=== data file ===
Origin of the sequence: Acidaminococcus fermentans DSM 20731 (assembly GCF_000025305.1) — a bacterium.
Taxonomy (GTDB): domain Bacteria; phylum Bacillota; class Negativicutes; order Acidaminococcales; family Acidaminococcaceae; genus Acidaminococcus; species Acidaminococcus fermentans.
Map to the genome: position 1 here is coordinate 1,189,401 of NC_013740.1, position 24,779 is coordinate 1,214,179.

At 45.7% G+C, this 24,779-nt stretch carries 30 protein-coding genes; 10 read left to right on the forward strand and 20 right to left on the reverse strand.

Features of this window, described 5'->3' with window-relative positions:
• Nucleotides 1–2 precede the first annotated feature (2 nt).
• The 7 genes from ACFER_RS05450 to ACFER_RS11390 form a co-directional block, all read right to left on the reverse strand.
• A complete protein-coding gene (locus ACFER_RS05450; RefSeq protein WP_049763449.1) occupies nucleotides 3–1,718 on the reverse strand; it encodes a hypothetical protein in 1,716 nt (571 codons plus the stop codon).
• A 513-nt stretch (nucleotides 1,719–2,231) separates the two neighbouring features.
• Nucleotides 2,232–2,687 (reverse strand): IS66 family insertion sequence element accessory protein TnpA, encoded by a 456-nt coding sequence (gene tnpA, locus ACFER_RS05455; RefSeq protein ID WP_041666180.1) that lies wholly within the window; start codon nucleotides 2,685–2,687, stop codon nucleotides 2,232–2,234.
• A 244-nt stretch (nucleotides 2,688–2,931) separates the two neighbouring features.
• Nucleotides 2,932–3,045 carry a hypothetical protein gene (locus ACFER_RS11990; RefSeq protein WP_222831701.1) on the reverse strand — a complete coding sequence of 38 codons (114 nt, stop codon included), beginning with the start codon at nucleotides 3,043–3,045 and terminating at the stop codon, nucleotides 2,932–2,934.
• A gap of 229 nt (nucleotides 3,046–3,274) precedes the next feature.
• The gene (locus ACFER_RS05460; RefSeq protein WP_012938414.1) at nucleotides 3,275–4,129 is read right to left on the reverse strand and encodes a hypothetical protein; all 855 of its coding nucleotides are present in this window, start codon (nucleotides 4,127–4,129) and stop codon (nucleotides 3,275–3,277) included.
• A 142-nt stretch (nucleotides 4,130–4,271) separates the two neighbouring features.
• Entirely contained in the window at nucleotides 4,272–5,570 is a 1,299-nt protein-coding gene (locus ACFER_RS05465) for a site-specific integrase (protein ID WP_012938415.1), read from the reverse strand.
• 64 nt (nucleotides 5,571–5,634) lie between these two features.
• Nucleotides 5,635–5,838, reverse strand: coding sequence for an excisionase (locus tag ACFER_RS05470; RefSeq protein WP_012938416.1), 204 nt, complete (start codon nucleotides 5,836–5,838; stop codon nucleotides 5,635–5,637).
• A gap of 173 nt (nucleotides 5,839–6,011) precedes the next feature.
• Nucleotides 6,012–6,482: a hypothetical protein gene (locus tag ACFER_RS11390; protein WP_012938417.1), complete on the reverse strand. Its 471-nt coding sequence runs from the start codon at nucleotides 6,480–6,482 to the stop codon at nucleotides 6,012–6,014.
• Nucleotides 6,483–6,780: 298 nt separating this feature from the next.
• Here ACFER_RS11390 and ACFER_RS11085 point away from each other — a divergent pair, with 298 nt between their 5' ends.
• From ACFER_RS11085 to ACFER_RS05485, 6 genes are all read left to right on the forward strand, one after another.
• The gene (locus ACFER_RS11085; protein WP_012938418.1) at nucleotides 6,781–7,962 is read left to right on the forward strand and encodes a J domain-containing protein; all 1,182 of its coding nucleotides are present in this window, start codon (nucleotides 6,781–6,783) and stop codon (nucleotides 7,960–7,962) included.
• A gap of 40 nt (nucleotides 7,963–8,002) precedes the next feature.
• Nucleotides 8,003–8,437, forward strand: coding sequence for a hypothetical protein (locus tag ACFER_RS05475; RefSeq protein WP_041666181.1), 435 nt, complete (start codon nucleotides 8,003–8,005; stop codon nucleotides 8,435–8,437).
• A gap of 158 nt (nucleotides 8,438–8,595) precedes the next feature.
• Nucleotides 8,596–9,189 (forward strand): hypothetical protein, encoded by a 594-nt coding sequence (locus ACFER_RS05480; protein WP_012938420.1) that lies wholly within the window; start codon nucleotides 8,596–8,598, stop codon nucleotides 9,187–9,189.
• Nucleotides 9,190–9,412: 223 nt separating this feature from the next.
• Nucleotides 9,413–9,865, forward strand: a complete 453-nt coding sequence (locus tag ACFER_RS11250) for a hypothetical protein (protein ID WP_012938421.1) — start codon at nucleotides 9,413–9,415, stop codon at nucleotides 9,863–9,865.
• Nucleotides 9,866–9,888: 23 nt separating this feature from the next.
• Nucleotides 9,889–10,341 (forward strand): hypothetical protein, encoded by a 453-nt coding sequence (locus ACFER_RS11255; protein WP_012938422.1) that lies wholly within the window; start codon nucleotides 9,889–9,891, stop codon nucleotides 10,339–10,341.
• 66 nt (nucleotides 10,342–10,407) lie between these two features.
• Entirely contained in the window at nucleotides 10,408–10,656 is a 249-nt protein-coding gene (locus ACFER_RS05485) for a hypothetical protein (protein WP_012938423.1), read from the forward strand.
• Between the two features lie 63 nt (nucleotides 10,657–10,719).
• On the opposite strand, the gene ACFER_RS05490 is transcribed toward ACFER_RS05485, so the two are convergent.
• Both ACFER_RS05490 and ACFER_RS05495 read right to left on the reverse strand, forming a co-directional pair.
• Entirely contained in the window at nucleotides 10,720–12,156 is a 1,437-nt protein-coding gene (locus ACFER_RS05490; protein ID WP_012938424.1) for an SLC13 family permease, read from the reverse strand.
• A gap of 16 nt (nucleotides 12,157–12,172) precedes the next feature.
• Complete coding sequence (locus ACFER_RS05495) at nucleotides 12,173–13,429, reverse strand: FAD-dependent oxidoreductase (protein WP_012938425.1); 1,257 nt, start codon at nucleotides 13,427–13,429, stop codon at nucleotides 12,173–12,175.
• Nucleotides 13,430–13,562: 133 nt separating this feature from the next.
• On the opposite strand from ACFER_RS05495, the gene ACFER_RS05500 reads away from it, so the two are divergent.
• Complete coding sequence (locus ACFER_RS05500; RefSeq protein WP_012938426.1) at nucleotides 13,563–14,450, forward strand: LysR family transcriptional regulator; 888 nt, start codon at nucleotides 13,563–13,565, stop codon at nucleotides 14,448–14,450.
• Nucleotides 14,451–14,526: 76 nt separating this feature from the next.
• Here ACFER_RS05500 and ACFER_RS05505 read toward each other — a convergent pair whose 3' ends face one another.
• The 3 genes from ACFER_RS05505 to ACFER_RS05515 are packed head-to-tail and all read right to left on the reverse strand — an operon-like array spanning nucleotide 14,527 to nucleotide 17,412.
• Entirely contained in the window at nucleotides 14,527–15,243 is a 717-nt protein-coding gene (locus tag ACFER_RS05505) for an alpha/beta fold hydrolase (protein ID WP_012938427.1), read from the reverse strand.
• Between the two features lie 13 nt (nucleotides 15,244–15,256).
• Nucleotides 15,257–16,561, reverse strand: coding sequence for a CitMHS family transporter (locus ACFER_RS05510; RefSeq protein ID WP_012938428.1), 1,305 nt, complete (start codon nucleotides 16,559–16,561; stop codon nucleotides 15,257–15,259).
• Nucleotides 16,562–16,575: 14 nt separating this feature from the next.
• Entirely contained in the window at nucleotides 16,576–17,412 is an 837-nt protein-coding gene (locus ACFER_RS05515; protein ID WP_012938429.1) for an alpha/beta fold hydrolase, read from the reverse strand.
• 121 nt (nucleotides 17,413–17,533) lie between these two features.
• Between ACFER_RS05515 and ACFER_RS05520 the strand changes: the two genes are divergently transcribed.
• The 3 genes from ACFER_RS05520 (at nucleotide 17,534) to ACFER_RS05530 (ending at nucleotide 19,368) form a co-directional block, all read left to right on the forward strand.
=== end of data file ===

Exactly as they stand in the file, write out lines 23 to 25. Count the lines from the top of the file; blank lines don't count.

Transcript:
• From ACFER_RS11085 to ACFER_RS05485, 6 genes are all read left to right on the forward strand, one after another.
• The gene (locus ACFER_RS11085; protein WP_012938418.1) at nucleotides 6,781–7,962 is read left to right on the forward strand and encodes a J domain-containing protein; all 1,182 of its coding nucleotides are present in this window, start codon (nucleotides 6,781–6,783) and stop codon (nucleotides 7,960–7,962) included.
• A gap of 40 nt (nucleotides 7,963–8,002) precedes the next feature.